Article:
The Not-So-Hidden Cause Behind the A.D.H.D. Epidemic - NYTimes.com
Jared Sperli stashed this in life
Between the fall of 2011 and the spring of 2012, people across the United States suddenly found themselves unable to get their hands on A.D.H.D. medication. Low-dose generics were particularly in short supply. There were several factors contributing to the shortage, but the main cause was that supply was suddenly being outpaced by demand.
The number of diagnoses of Attention Deficit Hyperactivity Disorder has ballooned over the past few decades. Before the early 1990s, fewer than 5 percent of school-age kids were thought to have A.D.H.D. Earlier this year, data from the Centers for Disease Control and Prevention showed that 11 percent of children ages 4 to 17 had at some point received the diagnosis — and that doesn’t even include first-time diagnoses in adults. (Full disclosure: I’m one of them.)
That amounts to millions of extra people receiving regular doses of stimulant drugs to keep neurological symptoms in check. For a lot of us, the diagnosis and subsequent treatments — both behavioral and pharmaceutical — have proved helpful. But still: Where did we all come from? Were that many Americans always pathologically hyperactive and unable to focus, and only now are getting the treatment they need?
Probably not. Of the 6.4 million kids who have been given diagnoses of A.D.H.D., a large percentage are unlikely to have any kind of physiological difference that would make them more distractible than the average non-A.D.H.D. kid. It’s also doubtful that biological or environmental changes are making physiological differences more prevalent. Instead, the rapid increase in people with A.D.H.D. probably has more to do with sociological factors — changes in the way we school our children, in the way we interact with doctors and in what we expect from our kids.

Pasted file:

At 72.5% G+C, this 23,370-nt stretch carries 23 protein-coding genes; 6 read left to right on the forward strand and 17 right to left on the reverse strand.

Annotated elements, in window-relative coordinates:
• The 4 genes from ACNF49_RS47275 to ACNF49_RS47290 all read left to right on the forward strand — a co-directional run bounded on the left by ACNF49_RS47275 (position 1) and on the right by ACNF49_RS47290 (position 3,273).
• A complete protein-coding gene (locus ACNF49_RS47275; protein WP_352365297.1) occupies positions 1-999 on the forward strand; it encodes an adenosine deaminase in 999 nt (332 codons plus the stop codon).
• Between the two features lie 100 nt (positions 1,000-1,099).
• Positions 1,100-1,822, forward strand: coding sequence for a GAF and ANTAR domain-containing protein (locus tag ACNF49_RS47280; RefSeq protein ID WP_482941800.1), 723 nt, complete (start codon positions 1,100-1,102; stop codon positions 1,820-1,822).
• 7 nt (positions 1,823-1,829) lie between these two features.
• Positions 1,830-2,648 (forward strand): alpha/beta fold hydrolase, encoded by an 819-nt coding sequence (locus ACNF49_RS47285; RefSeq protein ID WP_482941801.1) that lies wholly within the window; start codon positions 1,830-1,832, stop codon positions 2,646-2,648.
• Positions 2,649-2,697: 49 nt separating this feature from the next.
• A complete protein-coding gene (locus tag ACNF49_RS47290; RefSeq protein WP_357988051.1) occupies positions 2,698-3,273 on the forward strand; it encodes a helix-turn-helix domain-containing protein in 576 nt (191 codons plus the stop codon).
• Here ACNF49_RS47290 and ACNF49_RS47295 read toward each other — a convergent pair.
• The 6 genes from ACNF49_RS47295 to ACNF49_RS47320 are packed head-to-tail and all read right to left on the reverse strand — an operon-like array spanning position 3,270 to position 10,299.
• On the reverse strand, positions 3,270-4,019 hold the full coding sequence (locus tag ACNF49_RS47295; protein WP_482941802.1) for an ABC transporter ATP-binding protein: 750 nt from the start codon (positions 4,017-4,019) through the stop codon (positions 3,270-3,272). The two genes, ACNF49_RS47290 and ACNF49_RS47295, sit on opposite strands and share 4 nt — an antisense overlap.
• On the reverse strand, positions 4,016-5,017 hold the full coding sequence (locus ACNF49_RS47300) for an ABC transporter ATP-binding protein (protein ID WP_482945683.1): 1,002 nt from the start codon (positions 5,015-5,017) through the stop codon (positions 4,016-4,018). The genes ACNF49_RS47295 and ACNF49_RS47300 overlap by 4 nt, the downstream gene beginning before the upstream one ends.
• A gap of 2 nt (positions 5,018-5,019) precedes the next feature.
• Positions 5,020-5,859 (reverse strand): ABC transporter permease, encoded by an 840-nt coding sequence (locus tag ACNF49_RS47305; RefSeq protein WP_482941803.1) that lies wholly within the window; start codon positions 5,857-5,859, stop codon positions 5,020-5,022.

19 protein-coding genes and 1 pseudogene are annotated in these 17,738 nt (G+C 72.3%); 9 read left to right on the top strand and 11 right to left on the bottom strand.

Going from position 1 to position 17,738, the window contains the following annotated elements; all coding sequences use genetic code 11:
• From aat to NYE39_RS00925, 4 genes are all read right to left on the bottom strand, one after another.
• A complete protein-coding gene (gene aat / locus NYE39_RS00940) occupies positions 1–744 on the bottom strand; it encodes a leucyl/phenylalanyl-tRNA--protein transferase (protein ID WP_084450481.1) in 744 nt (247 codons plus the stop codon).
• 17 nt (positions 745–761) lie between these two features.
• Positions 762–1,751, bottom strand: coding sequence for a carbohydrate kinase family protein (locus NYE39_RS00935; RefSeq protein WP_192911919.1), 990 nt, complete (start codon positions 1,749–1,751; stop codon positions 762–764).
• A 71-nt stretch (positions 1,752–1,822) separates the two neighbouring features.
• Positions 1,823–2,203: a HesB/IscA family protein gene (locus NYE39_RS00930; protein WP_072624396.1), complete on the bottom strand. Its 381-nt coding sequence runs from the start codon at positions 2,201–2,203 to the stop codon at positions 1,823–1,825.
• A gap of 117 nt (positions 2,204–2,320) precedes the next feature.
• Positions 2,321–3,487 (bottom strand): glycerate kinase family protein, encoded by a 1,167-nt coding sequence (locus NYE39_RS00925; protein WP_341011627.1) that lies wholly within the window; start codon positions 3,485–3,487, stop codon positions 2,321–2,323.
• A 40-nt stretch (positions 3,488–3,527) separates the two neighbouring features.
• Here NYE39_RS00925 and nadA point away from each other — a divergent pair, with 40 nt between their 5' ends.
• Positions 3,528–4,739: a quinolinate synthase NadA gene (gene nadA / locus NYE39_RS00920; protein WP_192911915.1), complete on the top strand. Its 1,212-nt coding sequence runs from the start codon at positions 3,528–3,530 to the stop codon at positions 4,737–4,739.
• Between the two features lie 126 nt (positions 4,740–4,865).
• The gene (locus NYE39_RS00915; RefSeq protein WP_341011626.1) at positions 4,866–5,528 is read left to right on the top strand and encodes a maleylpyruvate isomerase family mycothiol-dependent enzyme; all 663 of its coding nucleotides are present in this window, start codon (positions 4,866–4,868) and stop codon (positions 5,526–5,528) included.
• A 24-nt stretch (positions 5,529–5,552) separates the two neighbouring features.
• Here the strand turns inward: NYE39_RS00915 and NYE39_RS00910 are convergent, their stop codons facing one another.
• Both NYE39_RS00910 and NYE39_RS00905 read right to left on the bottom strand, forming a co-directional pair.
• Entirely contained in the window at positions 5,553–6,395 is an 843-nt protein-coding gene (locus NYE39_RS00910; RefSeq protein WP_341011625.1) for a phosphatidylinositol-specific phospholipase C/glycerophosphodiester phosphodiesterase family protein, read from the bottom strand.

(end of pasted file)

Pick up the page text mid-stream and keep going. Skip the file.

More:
Which is not to say that A.D.H.D. is a made-up disorder. In fact, there’s compelling evidence that it has a strong genetic basis. Scientists often study twins to examine whether certain behaviors and traits are inborn. They do this by comparing identical twins (who share almost 100 percent of the same genes) with fraternal twins (who share about half their genes). If a disorder has a genetic basis, then identical twins will be more likely to share it than fraternal twins. In 2010, researchers at Michigan State University analyzed 22 different studies of twins and found that the traits of hyperactivity and inattentiveness were highly inheritable. Numerous brain-imaging studies have also shown distinct differences between the brains of people given diagnoses of A.D.H.D. and those not — including evidence that some with A.D.H.D. may have fewer receptors in certain regions for the chemical messenger dopamine, which would impair the brain’s ability to function in top form.
None of that research yet translates into an objective diagnostic approach, however. Before I received my diagnosis, I spent multiple sessions with a psychiatrist who interviewed me and my husband, took a health history from my doctor and administered several intelligence tests. That’s not the norm, though, and not only because I was given my diagnosis as an adult. Most children are given the diagnosis on the basis of a short visit with their pediatrician. In fact, the diagnosis can be as simple as prescribing Ritalin to a child and telling the parents to see if it helps improve their school performance.